About the Americas Society’s Cultural Offerings:
Under the artistic direction of Tess O’Dwyer, Vice President for Cultural Affairs and Development, the Americas Society celebrates its 40th anniversary as a cultural showcase for the latest and greatest artistic achievements of the Western Hemisphere. The Society’s programs bridge the vast geographic regions of Canada, the United States, Latin America, and the Caribbean; cross the genres of Music, Film, Art, and Literature; and, span the historic eras from Pre-Columbian to the modern day. These programs are designed to enhance appreciation and understanding of the current events and cultural riches of the region.

About the Curator:
Beyond Geography was curated by Gabriela Rangel, Visual Arts Director of the Americas Society. Formerly, she served as Assistant Curator for Latin American Art at the International Center for the Arts of the Americas at The Museum of Fine Arts, Houston, where she helped establish the Department of Latin American Art.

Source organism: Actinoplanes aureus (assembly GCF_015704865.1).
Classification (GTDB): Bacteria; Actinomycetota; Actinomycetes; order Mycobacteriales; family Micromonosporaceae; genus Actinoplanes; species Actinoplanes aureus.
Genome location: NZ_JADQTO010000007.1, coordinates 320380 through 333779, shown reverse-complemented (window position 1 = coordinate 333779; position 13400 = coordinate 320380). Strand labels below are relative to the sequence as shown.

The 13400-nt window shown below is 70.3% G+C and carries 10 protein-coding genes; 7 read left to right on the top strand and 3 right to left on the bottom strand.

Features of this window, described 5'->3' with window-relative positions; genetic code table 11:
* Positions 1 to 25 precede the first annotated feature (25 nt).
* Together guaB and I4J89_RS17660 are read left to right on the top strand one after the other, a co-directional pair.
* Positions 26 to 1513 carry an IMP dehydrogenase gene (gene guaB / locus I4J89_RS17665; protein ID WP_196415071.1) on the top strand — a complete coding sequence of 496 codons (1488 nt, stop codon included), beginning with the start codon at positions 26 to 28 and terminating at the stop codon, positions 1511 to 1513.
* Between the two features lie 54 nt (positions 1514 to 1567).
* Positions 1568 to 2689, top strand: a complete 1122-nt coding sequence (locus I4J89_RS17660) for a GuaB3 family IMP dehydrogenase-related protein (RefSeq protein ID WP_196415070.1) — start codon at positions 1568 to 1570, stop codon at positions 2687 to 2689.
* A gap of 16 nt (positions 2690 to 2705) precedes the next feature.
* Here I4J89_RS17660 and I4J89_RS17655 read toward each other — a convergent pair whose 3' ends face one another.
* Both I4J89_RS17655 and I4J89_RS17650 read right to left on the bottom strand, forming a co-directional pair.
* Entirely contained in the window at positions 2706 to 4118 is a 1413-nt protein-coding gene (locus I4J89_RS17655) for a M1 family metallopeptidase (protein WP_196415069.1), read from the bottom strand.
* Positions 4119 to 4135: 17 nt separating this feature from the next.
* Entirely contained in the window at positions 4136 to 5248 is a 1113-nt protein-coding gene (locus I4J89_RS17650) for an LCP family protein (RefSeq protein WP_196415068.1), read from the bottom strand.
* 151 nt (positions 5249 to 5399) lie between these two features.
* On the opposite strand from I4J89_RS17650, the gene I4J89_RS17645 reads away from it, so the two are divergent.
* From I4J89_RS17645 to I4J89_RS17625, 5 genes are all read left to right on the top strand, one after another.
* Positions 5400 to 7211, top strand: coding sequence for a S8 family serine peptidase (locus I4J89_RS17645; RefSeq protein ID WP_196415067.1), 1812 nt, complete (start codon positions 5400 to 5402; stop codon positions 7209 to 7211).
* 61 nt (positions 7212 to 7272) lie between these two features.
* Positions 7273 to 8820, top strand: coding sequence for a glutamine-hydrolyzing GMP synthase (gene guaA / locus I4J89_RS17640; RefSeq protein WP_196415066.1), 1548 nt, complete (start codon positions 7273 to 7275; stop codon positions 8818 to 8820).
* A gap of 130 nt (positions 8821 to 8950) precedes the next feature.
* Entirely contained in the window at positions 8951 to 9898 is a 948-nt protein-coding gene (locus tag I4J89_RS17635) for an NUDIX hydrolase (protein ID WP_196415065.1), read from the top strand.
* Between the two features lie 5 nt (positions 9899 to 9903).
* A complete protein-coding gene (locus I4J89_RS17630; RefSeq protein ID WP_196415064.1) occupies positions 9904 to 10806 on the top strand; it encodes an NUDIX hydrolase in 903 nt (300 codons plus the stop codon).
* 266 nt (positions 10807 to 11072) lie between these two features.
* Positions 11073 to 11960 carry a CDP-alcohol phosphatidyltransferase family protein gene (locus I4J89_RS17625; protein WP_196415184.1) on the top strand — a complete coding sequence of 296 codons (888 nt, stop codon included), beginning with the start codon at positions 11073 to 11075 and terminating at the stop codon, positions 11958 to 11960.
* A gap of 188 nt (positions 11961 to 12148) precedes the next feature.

The 40th Anniversary exhibition and other related events are made possible thanks to the generous support from David Rockefeller; Fundación Miguel Alemán A.C.; Bruce T. Halle Family Foundation; Georgia & Michael de Havenon; Ministry of Foreign Relations, International Trade and Worship – Department of Cultural Affairs, Consulate General of Argentina in New York; Marcos de Moraes; Jan & Frederick Mayer; Anonymous.

Images: Wifredo Lam, ‘Ceux de la Porte Battante’, 1945, oil on heavy guage canvas, 49-1/2 x 43-1/4 in., Collection of Diane and Bruce Halle; Image from Slidelength, 1969/70, 80 35mm color slides, continuous carousel projection, reproduction courtesy of Michael Snow.

Media Inquiries: Mara Lemos 212-277-8363, / Gemma Martin 212-277-8384,

Americas Society, 680 Park Ave, New York, NY

dal 10/2/2015 al 15/5/2015